vice president, vice chair

W

world-renowned school (adjective), The school is world renowned.

Introductory Phrases

Introductory phrases such as “Last year” and “In 2001” do not require commas.

Right: Last year the board approved a tuition increase.
Right: In 2009 Mark Becker became the university’s seventh president.
Wrong: In 2009, Mark Becker became the university’s seventh president.

Quotes and Quotations

Follow these rules when using quotes and quotation marks:

The period and the comma always go inside the quotation marks.

Right: She told us “stay in school,” which was good advice.
Right: He said, “I’m going to the store.”
Wrong: He said, “I’m going to the store”.

The dash, the exclamation point and the question mark go inside the quotation marks when they apply to the quote only. When they apply to the whole sentence, they go outside the marks.

Right: Sgt. Carter gave the following order: “Peel potatoes — then lights out!”
Right: Gomer Pyle said, “Golly, Sergeant!” when he heard the news.
Right: Francis Schaeffer’s book asks, “How Shall We Then Live?”
Right: What did Martin Luther King Jr. mean when he said, “I have a dream”?

Note: This usage prevails in the United States. United Kingdom and Canada apply different rules. The colon and semicolon should be placed outside quotation marks. When text ending with one of these punctuation marks is quoted, the colon or semicolon is dropped.

Right: The president said the plan needed “a few minor adjustments”; however, he did not reject it entirely.

In running quotations, each new paragraph should begin with open quotation marks (no closing marks). Only the final paragraph should contain the closing quotation mark.

Right: The speech was as follows: “Welcome, ladies and gentlemen. I have a few points to make today. The first is to thank you for this honor. My accomplishments are noteworthy only in so far as they help to advance this important field of human endeavor.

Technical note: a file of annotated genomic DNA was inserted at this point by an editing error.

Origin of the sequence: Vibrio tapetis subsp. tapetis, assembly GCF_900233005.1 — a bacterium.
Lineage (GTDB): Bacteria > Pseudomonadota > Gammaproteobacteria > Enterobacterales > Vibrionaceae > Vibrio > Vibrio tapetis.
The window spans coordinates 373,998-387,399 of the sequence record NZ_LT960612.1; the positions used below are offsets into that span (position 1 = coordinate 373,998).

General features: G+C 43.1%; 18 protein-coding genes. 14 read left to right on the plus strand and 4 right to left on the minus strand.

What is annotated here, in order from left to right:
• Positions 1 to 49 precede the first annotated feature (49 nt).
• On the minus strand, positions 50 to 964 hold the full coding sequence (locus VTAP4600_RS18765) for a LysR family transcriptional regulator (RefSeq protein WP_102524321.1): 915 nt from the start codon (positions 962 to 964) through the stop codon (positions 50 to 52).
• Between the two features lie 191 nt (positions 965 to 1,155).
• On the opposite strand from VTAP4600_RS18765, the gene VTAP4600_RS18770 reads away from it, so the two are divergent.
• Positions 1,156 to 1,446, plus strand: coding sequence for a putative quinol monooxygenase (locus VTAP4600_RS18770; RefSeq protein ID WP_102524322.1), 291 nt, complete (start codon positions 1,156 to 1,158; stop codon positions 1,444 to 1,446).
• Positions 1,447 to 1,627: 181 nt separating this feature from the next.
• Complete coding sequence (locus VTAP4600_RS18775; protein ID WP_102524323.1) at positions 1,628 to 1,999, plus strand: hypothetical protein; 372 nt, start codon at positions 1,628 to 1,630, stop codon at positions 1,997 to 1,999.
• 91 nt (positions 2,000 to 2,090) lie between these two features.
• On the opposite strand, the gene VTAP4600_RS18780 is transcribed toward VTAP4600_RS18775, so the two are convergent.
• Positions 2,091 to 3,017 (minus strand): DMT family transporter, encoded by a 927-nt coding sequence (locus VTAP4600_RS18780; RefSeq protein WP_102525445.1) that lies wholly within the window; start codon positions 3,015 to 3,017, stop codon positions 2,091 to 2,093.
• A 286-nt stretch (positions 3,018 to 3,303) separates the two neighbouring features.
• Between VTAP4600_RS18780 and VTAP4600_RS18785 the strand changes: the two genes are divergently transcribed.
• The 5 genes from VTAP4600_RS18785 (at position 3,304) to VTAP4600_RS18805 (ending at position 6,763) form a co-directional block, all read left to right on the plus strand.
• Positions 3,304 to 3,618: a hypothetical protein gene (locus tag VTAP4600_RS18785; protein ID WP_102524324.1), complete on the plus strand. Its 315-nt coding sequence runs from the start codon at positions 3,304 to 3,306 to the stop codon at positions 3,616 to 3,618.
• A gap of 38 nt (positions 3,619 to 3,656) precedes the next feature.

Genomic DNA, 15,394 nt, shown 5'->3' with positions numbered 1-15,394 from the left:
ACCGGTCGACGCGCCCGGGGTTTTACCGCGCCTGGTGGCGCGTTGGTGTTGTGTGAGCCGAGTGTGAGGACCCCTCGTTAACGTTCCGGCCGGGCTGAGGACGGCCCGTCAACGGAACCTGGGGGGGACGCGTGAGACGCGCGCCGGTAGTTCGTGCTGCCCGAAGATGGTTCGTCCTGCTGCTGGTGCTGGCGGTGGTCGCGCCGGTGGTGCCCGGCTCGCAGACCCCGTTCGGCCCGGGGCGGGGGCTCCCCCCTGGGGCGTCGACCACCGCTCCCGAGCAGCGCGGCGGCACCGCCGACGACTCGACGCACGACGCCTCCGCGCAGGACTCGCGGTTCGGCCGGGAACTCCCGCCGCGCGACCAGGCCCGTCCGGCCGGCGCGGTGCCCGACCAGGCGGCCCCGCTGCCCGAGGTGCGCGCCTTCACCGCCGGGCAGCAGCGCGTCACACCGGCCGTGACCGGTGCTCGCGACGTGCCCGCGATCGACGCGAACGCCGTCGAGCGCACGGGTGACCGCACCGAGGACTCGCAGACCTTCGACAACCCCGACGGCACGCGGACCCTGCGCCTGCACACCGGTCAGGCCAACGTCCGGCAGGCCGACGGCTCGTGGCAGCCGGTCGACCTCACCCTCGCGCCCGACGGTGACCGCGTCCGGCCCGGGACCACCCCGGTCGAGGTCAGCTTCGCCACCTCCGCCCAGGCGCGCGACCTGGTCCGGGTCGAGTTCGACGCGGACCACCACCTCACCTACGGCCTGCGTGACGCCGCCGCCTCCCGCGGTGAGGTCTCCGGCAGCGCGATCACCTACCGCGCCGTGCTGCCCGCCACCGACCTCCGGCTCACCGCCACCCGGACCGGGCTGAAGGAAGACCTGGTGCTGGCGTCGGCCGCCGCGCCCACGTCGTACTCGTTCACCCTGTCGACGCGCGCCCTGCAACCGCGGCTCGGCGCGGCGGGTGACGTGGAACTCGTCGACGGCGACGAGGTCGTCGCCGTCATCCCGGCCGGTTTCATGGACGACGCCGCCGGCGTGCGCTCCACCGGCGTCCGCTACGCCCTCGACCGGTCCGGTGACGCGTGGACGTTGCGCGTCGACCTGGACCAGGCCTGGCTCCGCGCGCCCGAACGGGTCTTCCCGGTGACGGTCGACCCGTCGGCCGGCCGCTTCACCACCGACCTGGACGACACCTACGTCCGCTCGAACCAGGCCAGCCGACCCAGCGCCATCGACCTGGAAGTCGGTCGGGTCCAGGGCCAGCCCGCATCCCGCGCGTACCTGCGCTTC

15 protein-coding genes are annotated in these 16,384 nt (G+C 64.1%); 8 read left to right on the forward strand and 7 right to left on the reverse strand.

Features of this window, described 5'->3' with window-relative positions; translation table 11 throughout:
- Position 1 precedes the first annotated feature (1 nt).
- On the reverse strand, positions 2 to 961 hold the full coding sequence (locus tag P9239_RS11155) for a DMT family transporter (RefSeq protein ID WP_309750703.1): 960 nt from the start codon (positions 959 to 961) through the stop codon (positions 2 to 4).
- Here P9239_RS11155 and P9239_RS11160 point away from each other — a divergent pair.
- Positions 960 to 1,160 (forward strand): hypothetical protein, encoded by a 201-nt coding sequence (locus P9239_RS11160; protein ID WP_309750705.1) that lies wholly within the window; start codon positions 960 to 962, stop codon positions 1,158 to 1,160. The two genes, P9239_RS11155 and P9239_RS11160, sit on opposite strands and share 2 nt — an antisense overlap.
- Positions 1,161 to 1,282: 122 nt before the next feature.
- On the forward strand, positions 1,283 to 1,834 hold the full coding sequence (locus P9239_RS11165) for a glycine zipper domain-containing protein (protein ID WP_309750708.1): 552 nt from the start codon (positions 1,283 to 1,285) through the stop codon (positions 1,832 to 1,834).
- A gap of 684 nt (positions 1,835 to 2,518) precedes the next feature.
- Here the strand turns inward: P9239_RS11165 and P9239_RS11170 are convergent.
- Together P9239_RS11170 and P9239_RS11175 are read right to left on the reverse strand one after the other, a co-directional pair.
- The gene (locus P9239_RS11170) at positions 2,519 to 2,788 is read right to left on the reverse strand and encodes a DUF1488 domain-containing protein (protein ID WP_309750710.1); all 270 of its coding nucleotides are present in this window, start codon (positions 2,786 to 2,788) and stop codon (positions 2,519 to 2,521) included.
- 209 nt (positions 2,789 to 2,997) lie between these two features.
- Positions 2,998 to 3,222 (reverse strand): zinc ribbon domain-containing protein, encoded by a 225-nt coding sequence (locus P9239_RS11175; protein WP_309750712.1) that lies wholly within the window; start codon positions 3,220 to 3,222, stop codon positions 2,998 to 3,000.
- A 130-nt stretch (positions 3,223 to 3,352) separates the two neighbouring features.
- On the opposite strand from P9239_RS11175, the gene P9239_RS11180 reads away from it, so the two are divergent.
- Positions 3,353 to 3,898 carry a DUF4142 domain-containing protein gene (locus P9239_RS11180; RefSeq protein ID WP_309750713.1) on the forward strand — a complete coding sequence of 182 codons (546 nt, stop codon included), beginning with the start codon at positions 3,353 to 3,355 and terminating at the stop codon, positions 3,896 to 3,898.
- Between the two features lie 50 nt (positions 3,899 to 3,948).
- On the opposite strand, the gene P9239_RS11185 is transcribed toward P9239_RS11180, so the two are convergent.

“The second is to ask you to continue thinking about this critical issue. Only through continued research and experimental programs such as the one you’ve recognized today will we advance our cause and improve our society.

“Finally, let me ask you to do more than turn your mental energies to this important effort. Give your total energies — in the form of financial support, volunteer time, active advocacy — for the sake of progress. Then we can all share in this special honor. Thank you.”

When including a quote or “highlighted” word inside another quotation, use single quotes (‘) instead of double (“).

Right: In his charge to the committee, the chair said, “I have often told you, ‘don’t give up the ship.’ Thanks to your efforts, we’ve been able to reach our goal.”
Right: The chair said, “I have often told you, ‘don’t give up the ship.’”

Spacing at End of Sentence

Use a single space at the end of a sentence and after a colon. Double spaces date back to the days of typewriters, when all characters were allotted the same amount of space. Computerized typesetting adjusts the spacing for a good fit. Extra spaces create gaps and look unprofessional.